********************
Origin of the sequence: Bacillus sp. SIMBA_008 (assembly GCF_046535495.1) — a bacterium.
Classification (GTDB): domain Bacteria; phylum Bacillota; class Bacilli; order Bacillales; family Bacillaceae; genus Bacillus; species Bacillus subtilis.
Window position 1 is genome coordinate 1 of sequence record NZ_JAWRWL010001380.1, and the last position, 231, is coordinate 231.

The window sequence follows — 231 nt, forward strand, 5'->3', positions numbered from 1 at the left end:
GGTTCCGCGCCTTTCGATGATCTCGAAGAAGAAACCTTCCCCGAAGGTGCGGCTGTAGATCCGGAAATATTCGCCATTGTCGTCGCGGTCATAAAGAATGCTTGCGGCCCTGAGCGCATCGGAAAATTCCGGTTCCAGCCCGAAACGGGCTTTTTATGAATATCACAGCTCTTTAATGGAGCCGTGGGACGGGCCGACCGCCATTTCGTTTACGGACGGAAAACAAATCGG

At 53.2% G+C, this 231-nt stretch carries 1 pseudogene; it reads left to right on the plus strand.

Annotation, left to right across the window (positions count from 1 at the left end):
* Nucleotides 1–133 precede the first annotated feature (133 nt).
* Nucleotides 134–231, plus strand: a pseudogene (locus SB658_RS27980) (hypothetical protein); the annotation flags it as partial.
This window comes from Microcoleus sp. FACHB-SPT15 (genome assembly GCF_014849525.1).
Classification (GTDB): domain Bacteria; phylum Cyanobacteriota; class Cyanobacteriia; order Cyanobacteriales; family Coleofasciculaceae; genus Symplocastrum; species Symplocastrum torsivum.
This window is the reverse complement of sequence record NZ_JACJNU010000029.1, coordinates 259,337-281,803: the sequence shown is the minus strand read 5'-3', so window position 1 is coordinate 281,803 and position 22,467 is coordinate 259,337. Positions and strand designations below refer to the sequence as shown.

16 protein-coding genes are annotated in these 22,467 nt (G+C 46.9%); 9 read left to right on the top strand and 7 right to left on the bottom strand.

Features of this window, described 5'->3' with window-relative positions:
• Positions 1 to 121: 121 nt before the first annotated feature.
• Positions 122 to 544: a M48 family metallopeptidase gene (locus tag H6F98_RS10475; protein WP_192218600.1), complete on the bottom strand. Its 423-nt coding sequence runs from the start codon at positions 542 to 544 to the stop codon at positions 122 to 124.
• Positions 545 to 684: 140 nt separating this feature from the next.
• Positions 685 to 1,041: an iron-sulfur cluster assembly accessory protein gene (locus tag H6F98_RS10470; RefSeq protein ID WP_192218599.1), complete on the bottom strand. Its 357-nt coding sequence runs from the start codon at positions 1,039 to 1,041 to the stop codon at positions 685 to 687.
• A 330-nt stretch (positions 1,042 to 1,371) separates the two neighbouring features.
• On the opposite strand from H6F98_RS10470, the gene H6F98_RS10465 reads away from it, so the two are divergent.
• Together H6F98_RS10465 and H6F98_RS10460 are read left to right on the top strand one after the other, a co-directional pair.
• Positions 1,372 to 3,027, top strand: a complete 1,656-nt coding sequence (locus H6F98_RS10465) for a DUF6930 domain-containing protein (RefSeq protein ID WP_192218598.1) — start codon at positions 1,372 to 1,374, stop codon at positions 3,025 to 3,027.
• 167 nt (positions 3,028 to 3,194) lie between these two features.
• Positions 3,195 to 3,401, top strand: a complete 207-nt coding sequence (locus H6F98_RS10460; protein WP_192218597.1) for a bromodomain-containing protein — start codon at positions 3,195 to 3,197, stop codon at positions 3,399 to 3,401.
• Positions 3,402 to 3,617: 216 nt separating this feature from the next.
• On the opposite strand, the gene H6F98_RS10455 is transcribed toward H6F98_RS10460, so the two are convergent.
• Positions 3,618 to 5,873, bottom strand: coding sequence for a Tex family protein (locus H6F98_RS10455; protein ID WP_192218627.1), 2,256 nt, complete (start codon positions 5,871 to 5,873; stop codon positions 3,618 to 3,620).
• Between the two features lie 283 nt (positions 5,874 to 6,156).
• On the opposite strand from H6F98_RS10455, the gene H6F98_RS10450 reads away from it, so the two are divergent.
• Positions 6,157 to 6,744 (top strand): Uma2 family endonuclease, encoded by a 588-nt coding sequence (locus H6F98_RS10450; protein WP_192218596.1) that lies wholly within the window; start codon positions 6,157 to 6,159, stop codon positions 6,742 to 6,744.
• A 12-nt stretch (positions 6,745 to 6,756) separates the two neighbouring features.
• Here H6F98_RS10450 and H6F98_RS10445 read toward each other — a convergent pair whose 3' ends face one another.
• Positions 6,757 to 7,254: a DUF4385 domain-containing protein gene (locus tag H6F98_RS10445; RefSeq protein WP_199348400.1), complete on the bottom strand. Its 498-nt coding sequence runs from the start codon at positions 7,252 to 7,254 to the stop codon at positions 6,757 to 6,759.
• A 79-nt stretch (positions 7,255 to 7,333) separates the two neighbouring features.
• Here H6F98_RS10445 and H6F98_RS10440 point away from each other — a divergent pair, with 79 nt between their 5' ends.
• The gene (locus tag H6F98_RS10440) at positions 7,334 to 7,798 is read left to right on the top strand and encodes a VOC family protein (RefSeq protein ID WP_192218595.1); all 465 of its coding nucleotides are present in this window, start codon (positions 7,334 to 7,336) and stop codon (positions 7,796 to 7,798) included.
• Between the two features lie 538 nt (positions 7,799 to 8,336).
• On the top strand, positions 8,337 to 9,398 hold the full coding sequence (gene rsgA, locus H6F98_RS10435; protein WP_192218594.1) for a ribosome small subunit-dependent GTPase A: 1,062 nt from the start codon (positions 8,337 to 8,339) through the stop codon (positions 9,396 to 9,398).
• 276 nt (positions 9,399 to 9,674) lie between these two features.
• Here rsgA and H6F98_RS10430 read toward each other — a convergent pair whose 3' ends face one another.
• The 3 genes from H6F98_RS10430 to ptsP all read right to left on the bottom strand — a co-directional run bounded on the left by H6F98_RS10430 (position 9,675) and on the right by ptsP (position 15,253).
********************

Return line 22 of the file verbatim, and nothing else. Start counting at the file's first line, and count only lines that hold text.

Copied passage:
• Positions 1,372 to 3,027, top strand: a complete 1,656-nt coding sequence (locus H6F98_RS10465) for a DUF6930 domain-containing protein (RefSeq protein ID WP_192218598.1) — start codon at positions 1,372 to 1,374, stop codon at positions 3,025 to 3,027.